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Gilbert Bécaud (24 October 1927 – 18 December 2001) was a French singer, composer, pianist and actor, known as "Monsieur 100.000 Volts" for his energetic performances. His best-known hits are "Nathalie" and "Et Maintenant", a 1961 release that became an English language hit as "What Now My Love". He remained a popular artist for nearly fifty years, identifiable in his dark blue suits, with a white shirt and "lucky tie"; blue with white polka dots. When asked to explain his gift he said, "A flower doesn't understand botany." His favourite venue was the Paris Olympia under the management of Bruno Coquatrix. He debuted there in 1954 and headlined in 1955, attracting 6,000 on his first night, three times the capacity. On November 13, 1997, Bécaud was present for the re-opening of the venue after its reconstruction.
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Brown - Light
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French popular music in the late 1950s and early 60s had an influence far beyond its borders, particularly on leading American and British balladeers. Its most famous exponents were the quartet of singers rooted in the French chanson school of plaintive, soulful melody and lyric: Edith Piaf, Charles Aznavour, Charles Trenet and Gilbert Bécaud, who has died aged 74 of cancer.
Of them all, Bécaud had the widest international influence. His biggest hit, Et maintenant (1962), provided Frank Sinatra and Shirley Bassey with the million-selling What Now My Love. Four years earlier, his Le jour où la pluie viendra gave Jane Morgan a British No 1 with The Day That The Rains Came Down. In 1960, his Je t'appartiens became the Everly Brothers' Let It Be Me, and, in 1967, Vicki Carr had a huge hit with It Must Be Him, an English version of Bécaud's Seul sur son étoile.
Sometimes known as the "French Frank Sinatra", Bécaud relished concert audiences. He had once been feted as a brilliant pianist, and his reputation was always strongly enhanced by his composing; only his rival Aznavour had quite the same degree of success as a writer and performer. Indeed, both made their fortunes from wistful, if-only songs, which sounded even more regretful when translated into English and given words that emphasised the minor key.
That went well with Bécaud's contention that his music was more instinctive than intellectual: "I react more than I think," he once said. In France, they called him "Monsieur 100,000 Volts", and, even allowing for the French vaudeville audience's love of hyperbole, the nickname gives some indication of the impact he had in his own country.
Bécaud was born François Silly, in Toulon. He wrote the first of nearly 450 songs when he was only 14. During the early years of the second world war, while southern France was unoccupied, he studied at the Conservatoire de Nice, joining the resistance after the Nazi takeover.
He had his first big opportunities in the early postwar period, playing piano in nightclubs and writing songs. The piano-playing came to an end when he suffered a minor hand injury, which, he said, "gave me the opportunity to sing without a piano in front of me".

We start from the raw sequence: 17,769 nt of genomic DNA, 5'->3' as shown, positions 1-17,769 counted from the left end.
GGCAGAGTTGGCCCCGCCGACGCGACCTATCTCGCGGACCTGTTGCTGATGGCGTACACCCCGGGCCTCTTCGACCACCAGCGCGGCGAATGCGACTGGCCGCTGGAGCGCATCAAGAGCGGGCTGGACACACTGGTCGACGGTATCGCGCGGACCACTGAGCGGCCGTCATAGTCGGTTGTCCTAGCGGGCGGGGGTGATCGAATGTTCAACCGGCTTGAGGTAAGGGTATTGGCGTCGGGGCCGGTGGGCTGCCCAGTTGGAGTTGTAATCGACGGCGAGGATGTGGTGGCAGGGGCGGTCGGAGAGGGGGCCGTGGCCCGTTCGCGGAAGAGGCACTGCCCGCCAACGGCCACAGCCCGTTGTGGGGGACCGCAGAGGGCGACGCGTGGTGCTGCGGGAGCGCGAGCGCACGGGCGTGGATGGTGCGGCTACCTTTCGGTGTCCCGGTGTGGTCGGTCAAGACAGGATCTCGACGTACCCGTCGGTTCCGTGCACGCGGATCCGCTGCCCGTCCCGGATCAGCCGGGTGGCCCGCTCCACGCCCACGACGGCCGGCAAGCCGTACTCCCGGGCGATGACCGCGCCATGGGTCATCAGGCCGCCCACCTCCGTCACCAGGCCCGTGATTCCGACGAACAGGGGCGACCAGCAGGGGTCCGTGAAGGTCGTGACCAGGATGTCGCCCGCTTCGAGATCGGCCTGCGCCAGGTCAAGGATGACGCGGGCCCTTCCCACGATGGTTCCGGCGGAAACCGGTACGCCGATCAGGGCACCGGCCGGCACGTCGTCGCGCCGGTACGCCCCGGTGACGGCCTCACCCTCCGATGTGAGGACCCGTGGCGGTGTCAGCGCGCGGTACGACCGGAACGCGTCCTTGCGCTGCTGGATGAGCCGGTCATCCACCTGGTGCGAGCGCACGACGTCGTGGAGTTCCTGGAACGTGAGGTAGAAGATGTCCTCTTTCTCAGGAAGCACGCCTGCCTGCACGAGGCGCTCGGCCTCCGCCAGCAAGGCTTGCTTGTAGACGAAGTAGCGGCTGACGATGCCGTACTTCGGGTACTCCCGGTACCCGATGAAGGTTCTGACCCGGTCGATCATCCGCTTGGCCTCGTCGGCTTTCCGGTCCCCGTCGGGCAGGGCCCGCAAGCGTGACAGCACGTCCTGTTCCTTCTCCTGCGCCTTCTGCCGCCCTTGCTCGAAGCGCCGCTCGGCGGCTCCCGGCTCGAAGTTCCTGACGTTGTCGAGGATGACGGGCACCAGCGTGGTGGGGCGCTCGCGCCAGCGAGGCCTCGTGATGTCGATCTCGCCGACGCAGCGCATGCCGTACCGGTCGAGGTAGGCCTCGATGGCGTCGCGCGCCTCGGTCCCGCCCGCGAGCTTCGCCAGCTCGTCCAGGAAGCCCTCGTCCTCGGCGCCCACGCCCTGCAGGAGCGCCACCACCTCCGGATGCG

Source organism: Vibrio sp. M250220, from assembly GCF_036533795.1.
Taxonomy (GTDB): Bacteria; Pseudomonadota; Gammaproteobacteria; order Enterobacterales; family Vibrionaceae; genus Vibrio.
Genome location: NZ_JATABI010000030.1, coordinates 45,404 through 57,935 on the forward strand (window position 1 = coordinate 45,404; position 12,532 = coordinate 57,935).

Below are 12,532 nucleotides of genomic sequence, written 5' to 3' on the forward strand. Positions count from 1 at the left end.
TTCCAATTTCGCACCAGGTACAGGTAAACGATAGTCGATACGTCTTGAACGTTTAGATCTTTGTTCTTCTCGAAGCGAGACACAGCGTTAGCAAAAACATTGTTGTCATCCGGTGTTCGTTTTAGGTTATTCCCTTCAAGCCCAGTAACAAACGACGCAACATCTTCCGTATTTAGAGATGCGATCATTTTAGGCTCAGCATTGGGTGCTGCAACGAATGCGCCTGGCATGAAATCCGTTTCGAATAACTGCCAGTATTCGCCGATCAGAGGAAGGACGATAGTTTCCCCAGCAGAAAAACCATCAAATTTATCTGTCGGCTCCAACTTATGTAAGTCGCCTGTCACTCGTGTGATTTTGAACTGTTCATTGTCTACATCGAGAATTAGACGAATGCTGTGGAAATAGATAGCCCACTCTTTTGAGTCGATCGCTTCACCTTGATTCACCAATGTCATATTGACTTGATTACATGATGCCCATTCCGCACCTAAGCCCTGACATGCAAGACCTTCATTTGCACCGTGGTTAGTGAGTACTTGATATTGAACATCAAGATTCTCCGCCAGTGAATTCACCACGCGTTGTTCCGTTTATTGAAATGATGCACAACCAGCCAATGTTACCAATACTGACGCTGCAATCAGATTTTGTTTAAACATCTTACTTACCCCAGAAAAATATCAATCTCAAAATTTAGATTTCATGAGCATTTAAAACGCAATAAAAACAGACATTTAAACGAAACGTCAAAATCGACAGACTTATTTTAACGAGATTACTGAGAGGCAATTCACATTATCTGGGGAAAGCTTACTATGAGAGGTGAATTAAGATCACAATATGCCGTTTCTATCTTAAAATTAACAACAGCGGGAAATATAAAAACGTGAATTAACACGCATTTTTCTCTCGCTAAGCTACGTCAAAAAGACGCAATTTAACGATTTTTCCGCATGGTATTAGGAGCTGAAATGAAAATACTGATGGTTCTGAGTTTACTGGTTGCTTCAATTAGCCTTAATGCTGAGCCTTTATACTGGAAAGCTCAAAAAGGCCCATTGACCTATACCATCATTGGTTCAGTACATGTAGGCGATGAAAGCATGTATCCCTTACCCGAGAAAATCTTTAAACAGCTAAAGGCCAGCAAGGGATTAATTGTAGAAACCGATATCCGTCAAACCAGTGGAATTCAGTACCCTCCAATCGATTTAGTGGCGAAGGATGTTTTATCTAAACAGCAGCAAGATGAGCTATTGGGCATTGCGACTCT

In 1953, Bécaud made his first impact as a solo performer, at Paris's famous Olympia music hall. It was here that the "100,000-volt" effect was switched on, and the first comparisons with Sinatra were made. In New York, a dozen years earlier, Sinatra had wowed the teenage bobbysoxers who hung around the theatre from early morning till late at night. In Paris, Bécaud's bobbysoxers bombarded him with pairs of knickers. They had only to hear the opening bars of his signature tune, Monsieur Pointu, to start screaming.
His career as a songwriter took off in 1950. He had been working as an accompanist to Edith Piaf and her husband, the entertainer Jacques Pills. An early number, Je t'ai dans la peau, was recorded by Piaf, and became an instant hit throughout the French-speaking world. Over the years, Bécaud collaborated with lyricist Mack David, with Louis Amade and Maurice Vidalin, and, in 1975, enjoyed his own British hit, A Little Love And Understanding, written with Marcel Stellman.
He also collaborated with Neil Diamond on two of Diamond's biggest-selling hits, Love On The Rocks and September Morn. Sammy Davis Jr, Liza Minnelli and Barbra Streisand all covered Bécaud songs.
His opera, L'Opéra d'Aran, ran for three months at the Thétre des Champs-Élysées in Paris, but his 1987 musical, Roza, written with English librettist Julian More, closed after only 12 performances on Broadway. Bécaud was philosophical about its demise. He thrived, he said, on the challenge: "When I'm in a difficult situation, that's when I'm the best. Give me a problem and I wake up. If I wasn't a performer, I would probably be an animal trainer or a test pilot."
Bécaud sold millions of records over the years, and seemed almost never to spend an evening away from a stage - in one year he gave 249 concerts. He sang in six languages, a fact that helped his overseas tours, but was always happiest at the Olympia in Paris, where he topped the bill more than 30 times.
He is survived by his wife Kitty Saint-John, whom he married in 1973, their two daughters, and three children from his first marriage.
· Gilbert Bécaud (François Silly), singer and songwriter, born October 24 1927; died December 18 2001
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Contemporary music, Jazz
Vocals, guitar, piano
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